Brexit overshadows Swiss talks with Merkel on EU immigration

Brexit overshadows Swiss talks with Merkel on EU immigration
The Swiss president has held talks in Germany to discuss limits on immigration into Switzerland, a move required by a popular vote that goes against Bern’s treaties with EU members. The talks have been complicated by similar issues raised in the UK’s decision to exit the bloc.

Swiss President Johann Schneider-Ammann arrived in Berlin on Wednesday to discuss immigration issues with German Chancellor Angela Merkel. In addition to defending his country’s plan to introduce hiring preferences, which was backed by the lower chamber of the Swiss parliament last month, he intends to fight a proposed framework agreement that Brussels wants to sign with Switzerland to replace around 120 sector-specific bilateral treaties with EU members.

"Above all else, Mrs Merkel will hear from me that we are counting on the EU not to force upon us a connection between freedom of movement and a framework agreement," Schneider-Ammann said in an interview aired by broadcaster SRF ahead of the visit.

The two leaders agreed to continue the talks between Switzerland and the EU. Merkel said that she is “optimistic” about the future of the immigration deal, adding that the negotiations “are bound” to be successful.

Schneider-Ammann expressed his hope that a “solution” would be found before the end of the year. At the same time, he stressed that any future deal must be both compatible with EU rules on the freedom of movement and supported by most Swiss citizens.

Swiss talks with the EU on immigration are being closely watched in Britain, which will renegotiate its own arrangement with the EU on market access and labor movement as it proceeds to leave the bloc. Immigration concerns were a major factor in the Brexit referendum, accounting for roughly half of the ‘leave’ votes in the poll, according to EurActiv.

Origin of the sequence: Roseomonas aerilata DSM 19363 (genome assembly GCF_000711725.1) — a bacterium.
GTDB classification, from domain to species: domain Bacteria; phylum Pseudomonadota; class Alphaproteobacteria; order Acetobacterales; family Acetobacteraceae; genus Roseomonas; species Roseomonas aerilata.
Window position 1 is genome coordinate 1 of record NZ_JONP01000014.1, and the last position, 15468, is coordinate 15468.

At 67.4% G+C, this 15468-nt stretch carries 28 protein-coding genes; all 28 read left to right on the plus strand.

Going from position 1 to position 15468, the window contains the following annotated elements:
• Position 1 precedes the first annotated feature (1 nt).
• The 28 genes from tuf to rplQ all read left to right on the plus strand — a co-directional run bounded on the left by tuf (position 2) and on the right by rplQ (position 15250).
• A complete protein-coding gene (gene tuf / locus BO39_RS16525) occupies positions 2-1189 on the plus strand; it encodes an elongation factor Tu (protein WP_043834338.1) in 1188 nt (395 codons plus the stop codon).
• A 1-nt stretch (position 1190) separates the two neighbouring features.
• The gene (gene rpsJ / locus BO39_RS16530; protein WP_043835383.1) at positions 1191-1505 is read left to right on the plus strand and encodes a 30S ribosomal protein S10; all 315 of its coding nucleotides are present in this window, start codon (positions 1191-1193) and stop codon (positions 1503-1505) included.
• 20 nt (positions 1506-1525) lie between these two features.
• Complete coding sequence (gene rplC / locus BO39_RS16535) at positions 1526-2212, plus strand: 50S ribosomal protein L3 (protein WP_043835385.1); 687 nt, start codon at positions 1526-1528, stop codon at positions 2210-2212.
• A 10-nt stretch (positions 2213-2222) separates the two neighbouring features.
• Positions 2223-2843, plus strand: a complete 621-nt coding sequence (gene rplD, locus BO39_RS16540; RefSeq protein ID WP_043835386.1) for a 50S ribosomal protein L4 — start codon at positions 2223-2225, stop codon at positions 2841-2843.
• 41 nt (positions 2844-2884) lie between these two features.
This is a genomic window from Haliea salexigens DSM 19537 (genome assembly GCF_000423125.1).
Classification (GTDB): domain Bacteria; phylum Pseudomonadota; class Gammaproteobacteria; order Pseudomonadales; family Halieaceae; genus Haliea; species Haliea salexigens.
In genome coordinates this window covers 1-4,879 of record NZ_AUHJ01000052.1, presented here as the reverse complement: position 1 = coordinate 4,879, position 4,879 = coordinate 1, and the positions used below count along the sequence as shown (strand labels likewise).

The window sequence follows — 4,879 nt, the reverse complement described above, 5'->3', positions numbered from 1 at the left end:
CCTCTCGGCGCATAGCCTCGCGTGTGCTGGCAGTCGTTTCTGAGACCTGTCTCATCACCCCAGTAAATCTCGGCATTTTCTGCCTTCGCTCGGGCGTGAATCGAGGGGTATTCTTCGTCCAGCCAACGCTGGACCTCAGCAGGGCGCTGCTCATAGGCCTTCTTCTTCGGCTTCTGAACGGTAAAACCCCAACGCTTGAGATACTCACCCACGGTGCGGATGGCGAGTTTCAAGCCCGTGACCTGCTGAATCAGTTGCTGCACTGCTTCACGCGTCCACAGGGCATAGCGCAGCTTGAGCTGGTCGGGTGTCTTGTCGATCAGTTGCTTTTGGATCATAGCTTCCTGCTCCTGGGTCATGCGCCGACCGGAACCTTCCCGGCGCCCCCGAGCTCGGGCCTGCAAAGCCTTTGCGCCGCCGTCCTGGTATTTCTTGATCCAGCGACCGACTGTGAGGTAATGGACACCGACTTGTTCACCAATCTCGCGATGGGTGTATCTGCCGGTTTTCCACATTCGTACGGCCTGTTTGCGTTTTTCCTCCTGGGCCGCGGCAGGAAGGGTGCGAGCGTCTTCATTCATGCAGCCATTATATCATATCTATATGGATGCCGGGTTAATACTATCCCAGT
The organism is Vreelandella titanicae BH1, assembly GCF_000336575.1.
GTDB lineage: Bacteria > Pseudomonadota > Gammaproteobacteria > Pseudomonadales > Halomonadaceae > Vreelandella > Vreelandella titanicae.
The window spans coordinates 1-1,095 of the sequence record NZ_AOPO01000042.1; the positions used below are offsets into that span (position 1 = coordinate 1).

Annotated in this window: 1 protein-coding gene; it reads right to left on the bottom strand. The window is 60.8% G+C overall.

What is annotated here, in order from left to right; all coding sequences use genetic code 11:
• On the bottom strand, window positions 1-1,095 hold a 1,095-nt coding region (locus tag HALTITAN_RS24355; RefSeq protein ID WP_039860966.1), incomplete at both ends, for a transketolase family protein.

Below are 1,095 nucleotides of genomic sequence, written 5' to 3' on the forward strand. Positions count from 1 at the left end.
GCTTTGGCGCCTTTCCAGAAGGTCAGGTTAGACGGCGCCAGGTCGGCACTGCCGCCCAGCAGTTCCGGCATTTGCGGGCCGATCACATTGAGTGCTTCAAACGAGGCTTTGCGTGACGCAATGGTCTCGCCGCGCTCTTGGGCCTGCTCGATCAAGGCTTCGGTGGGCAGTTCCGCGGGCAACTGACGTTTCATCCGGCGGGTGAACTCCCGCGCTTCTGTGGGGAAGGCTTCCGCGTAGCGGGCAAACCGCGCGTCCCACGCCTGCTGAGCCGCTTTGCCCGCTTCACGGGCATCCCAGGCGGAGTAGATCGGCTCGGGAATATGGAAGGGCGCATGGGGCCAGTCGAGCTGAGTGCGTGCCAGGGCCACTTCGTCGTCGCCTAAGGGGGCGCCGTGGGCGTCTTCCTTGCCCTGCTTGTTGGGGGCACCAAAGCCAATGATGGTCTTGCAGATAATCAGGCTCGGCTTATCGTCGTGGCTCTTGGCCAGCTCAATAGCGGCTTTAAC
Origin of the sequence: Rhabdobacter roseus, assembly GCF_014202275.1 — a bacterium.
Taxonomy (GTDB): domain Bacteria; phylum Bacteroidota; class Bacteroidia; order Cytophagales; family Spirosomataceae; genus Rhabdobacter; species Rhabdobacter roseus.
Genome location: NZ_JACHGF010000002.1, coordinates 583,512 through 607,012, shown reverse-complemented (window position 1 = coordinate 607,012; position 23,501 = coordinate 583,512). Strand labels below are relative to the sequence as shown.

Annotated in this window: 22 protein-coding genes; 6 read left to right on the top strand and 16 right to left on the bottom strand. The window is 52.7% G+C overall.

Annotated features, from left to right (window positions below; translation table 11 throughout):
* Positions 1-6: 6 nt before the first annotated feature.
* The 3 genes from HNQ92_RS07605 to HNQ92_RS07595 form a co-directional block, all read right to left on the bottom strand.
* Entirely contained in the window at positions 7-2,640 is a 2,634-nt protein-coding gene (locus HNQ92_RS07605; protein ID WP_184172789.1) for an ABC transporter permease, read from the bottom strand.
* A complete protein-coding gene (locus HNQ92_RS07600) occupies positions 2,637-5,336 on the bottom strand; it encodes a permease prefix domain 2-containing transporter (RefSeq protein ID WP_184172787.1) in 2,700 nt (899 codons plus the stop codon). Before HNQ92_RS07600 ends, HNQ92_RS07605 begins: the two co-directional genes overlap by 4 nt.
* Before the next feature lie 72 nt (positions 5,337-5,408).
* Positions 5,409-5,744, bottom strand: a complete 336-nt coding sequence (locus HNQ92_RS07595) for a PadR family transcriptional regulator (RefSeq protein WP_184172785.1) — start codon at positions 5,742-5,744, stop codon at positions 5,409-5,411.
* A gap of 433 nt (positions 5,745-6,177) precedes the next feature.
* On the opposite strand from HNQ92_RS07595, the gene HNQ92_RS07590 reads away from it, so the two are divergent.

However, both the Swiss and German leaders on Wednesday said they would not like the British situation to affect the outcome of their talks.

"If I tried to put myself in the shoes of a Swiss citizen, I wouldn't be pleased if it was suddenly cast in a new light because of another decision in another country," Merkel said at a news conference.

"That's why we should conduct these talks with Switzerland as if the Great Britain issue never existed. I can only say that the German position hasn't changed with Great Britain's decision. These are two completely different issues.”

There is a difference of opinion among politicians and legal experts on whether the Swiss plan to comply with the referendum requires Brussels’ blessing.

The Swiss federal government has until 2017 to implement the decision taken by citizens in a 2014 referendum, when they voted in favor of imposing quotas on the immigration of workers from the EU. Switzerland is not part of the union and regulates the movement of people to and from the EU by a network of bilateral treaties with individual members. If taken literally, the public demand would require the government to denounce those treaties and spend years negotiating new ones.

The government instead wants to impose preferences for Swiss businesses, which would encourage them to hire locals despite their requiring higher wages rather than giving jobs to foreign workers. The cost of living in Switzerland is higher than in some of its neighbors, so there is a sentiment in several cantons that foreigners are stealing jobs from the locals.